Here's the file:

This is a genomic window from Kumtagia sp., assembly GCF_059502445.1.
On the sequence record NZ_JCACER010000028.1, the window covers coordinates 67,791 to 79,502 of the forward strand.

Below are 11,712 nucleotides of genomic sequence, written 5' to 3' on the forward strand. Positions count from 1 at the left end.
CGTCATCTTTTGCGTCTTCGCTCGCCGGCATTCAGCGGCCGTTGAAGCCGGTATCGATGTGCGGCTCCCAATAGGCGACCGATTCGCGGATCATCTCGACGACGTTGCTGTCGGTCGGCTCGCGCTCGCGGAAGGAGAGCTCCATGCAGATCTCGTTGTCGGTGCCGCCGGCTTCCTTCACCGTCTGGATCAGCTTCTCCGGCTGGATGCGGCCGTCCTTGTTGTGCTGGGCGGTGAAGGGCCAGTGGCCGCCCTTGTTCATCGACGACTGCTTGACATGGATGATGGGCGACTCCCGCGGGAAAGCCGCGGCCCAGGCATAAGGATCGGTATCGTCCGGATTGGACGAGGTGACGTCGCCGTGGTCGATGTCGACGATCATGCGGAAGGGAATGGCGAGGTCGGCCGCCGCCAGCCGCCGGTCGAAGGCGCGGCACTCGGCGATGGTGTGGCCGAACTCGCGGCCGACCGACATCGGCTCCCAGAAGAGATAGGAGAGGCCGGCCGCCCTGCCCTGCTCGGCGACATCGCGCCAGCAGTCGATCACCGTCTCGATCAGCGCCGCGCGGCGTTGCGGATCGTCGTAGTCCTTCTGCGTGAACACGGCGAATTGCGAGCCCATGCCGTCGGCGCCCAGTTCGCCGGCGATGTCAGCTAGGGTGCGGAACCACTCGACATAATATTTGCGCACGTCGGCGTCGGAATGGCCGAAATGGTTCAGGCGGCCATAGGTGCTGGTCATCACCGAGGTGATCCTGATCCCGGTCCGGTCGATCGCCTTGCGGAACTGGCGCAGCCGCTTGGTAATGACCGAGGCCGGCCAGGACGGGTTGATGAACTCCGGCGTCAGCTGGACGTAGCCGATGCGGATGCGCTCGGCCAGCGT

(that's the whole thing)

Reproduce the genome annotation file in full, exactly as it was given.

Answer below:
This is a genomic window from Kumtagia sp., assembly GCF_059502445.1.
On the sequence record NZ_JCACER010000028.1, the window covers coordinates 67,791 to 79,502 of the forward strand.

Below are 11,712 nucleotides of genomic sequence, written 5' to 3' on the forward strand. Positions count from 1 at the left end.
CGTCATCTTTTGCGTCTTCGCTCGCCGGCATTCAGCGGCCGTTGAAGCCGGTATCGATGTGCGGCTCCCAATAGGCGACCGATTCGCGGATCATCTCGACGACGTTGCTGTCGGTCGGCTCGCGCTCGCGGAAGGAGAGCTCCATGCAGATCTCGTTGTCGGTGCCGCCGGCTTCCTTCACCGTCTGGATCAGCTTCTCCGGCTGGATGCGGCCGTCCTTGTTGTGCTGGGCGGTGAAGGGCCAGTGGCCGCCCTTGTTCATCGACGACTGCTTGACATGGATGATGGGCGACTCCCGCGGGAAAGCCGCGGCCCAGGCATAAGGATCGGTATCGTCCGGATTGGACGAGGTGACGTCGCCGTGGTCGATGTCGACGATCATGCGGAAGGGAATGGCGAGGTCGGCCGCCGCCAGCCGCCGGTCGAAGGCGCGGCACTCGGCGATGGTGTGGCCGAACTCGCGGCCGACCGACATCGGCTCCCAGAAGAGATAGGAGAGGCCGGCCGCCCTGCCCTGCTCGGCGACATCGCGCCAGCAGTCGATCACCGTCTCGATCAGCGCCGCGCGGCGTTGCGGATCGTCGTAGTCCTTCTGCGTGAACACGGCGAATTGCGAGCCCATGCCGTCGGCGCCCAGTTCGCCGGCGATGTCAGCTAGGGTGCGGAACCACTCGACATAATATTTGCGCACGTCGGCGTCGGAATGGCCGAAATGGTTCAGGCGGCCATAGGTGCTGGTCATCACCGAGGTGATCCTGATCCCGGTCCGGTCGATCGCCTTGCGGAACTGGCGCAGCCGCTTGGTAATGACCGAGGCCGGCCAGGACGGGTTGATGAACTCCGGCGTCAGCTGGACGTAGCCGATGCGGATGCGCTCGGCCAGCGT